Tuberculosis (TB) is a chronic infectious disease caused by M. tuberculosis (Mtb) and remains a ticklish problem for human health. According to report from the World Health Organization (WHO), about 10.0 million people were estimated to have fallen ill with TB and 1.3 million people to have died from it in 2017 (WHO, 2018). Mtb is a successful intracellular pathogen that employs multiple strategies to subvert host cellular functions for immune evasion, thus ultimately promoting their prolonged intracellular survival. On the other side, there is also a range of immune mechanisms adopted by the host to defend against invading mycobacteria. Such interaction and antagonism between the pathogen and the host continues throughout the whole period of Mtb infection, and has a profound impact on the course and outcome of TB disease.
Schematic model showing mechanisms by which host ubiquitin directly binds to Mtb Rv1468c for triggering antibacterial xenophagy.
Dr. Liu Cuihua's group has been investigating the molecular mechanisms underlying Mtb-host interactions. Previous studies from her group revealed that a variety of effector proteins (such as PtpA and a number of Mce family proteins) delivered by Mtb could modulate host innate immunity to promote the intracellular survival of mycobacteria (Nature Immunology, 2015; Nature Communication, 2017; Cellular & Molecular Immunology, 2018; The Journal of Immunology, 2015; Cellular Microbiology, 2017). They also discovered a host restriction factor, TRIM27, which restricts intracellular survival of mycobacteria but is antagonized by MtbPtpA (Scientific Reports, 2016). Those studies revealed the mutual antagonism between Mtb and host innate immune defense, and provided potential targets for the development of anti-TB treatments based on pathogen-host interacting interfaces.
Recently, it has emerged that ubiquitin-mediated xenophagy plays an important role in host immune defense against intracellular pathogens including Mtb. However, the exact mechanism by which host ubiquitin targets invaded microbes to trigger xenophagy remains vague. Previous studies from Liu's group found that the mycobacterial effector protein PtpA contains an ubiquitin-interacting motif-like (UIML) region for host ubiquitin binding and innate immune suppression, which discovery prompted them to wonder whether there are certain Mtb surface proteins that could directly bind to host ubiquitin for triggering xenophagy-mediated bacterial clearance. In their efforts to search for novel potential ubiquitin-binding proteins from Mtb, they identified a eukaryotic-like ubiquitin-associated (UBA) domain-containing Mtb surface protein Rv1468c. Interestingly, rather than being ubiquitinated by E3 ubiquitin ligases, Mtb Rv1468c could directly bind to host ubiquitin through UBA-dependent interaction, which is followed by recruitment of autophagy receptor p62, leading to the engulfment of mycobacteria into LC3-associated autophagosomes for Atg5-dependent autophagic clearance. Mutation of Rv1468c UBA domain to subvert its interaction with ubiquitin impairs host xenophagic clearance of Mtb in macrophages, and elevates bacterial loads in mice with enhanced inflammatory responses. This study uncovers a previously unrecognized role of ubiquitin as an innate immune trigger that binds to the pathogen surface protein to evoke host antimicrobial autophagy, and indicates a novel “diplomatic” strategy adopted by Mtb to benefit its prolonged intracellular survival via maintaining optimized intracellular bacterial loads to avoid excessive host inflammatory responses.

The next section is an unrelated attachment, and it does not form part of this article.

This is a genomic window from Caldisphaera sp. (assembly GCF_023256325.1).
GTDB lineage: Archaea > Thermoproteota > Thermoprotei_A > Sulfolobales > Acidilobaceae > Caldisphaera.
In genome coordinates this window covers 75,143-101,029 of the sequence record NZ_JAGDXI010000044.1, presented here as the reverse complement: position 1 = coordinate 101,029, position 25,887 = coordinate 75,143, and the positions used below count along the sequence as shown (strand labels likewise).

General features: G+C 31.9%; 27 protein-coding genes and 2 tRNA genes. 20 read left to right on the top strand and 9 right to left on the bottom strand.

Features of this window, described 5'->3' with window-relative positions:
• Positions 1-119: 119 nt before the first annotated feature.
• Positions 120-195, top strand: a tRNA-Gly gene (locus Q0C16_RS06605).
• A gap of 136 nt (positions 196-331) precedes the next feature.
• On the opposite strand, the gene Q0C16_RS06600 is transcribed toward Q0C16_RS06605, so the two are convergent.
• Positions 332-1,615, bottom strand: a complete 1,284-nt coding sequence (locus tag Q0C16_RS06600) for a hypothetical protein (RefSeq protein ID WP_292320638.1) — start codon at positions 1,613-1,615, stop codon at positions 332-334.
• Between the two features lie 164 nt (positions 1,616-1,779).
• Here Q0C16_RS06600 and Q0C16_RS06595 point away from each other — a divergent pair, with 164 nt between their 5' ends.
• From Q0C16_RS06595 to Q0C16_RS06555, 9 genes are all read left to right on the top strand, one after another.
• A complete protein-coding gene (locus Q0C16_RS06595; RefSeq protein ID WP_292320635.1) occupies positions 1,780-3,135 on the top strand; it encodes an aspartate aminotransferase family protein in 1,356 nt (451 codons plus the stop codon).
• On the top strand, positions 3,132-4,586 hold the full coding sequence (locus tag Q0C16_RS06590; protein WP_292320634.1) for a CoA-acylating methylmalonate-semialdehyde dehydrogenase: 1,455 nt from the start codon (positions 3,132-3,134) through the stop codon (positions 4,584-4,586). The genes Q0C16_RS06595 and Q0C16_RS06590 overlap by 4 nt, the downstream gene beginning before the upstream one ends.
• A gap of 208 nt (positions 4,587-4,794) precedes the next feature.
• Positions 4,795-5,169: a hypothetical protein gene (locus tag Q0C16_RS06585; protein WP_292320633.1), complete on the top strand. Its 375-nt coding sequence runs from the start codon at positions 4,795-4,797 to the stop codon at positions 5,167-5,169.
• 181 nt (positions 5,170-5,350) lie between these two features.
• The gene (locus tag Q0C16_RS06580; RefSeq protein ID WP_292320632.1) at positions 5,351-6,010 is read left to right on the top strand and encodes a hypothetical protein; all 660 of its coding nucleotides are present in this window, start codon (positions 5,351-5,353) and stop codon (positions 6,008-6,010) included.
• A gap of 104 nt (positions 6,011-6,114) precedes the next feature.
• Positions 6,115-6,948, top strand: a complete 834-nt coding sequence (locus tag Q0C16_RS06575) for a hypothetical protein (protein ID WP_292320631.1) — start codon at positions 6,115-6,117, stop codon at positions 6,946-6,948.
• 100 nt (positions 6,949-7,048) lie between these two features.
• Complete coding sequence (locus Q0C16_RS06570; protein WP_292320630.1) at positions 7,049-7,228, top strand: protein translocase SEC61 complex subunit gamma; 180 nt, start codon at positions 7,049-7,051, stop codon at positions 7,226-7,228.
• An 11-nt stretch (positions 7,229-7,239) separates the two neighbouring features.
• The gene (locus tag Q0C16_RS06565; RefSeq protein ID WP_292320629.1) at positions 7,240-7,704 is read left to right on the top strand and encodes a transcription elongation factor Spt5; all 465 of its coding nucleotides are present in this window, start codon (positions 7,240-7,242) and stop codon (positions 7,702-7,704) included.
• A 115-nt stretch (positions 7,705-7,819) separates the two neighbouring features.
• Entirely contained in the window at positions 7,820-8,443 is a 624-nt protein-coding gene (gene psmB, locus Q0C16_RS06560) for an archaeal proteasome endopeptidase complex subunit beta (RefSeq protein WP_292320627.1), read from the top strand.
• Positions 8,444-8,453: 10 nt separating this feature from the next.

The paper entitled “A Mycobacterium tuberculosis surface protein recruits ubiquitin to trigger host xenophagy” has been published online in Nature Communications with Chai Qiyao as the first author and Dr. Liu Cuihua as the corresponding author.
Full text links: https://rdcu.be/bzs8B
For more information, please contact:
Dr. Liu Cuihua
CAS Key Laboratory of Pathogenic Microbiology and Immunology, Institute of Microbiology, CAS
Source: Institute of Microbiology, CAS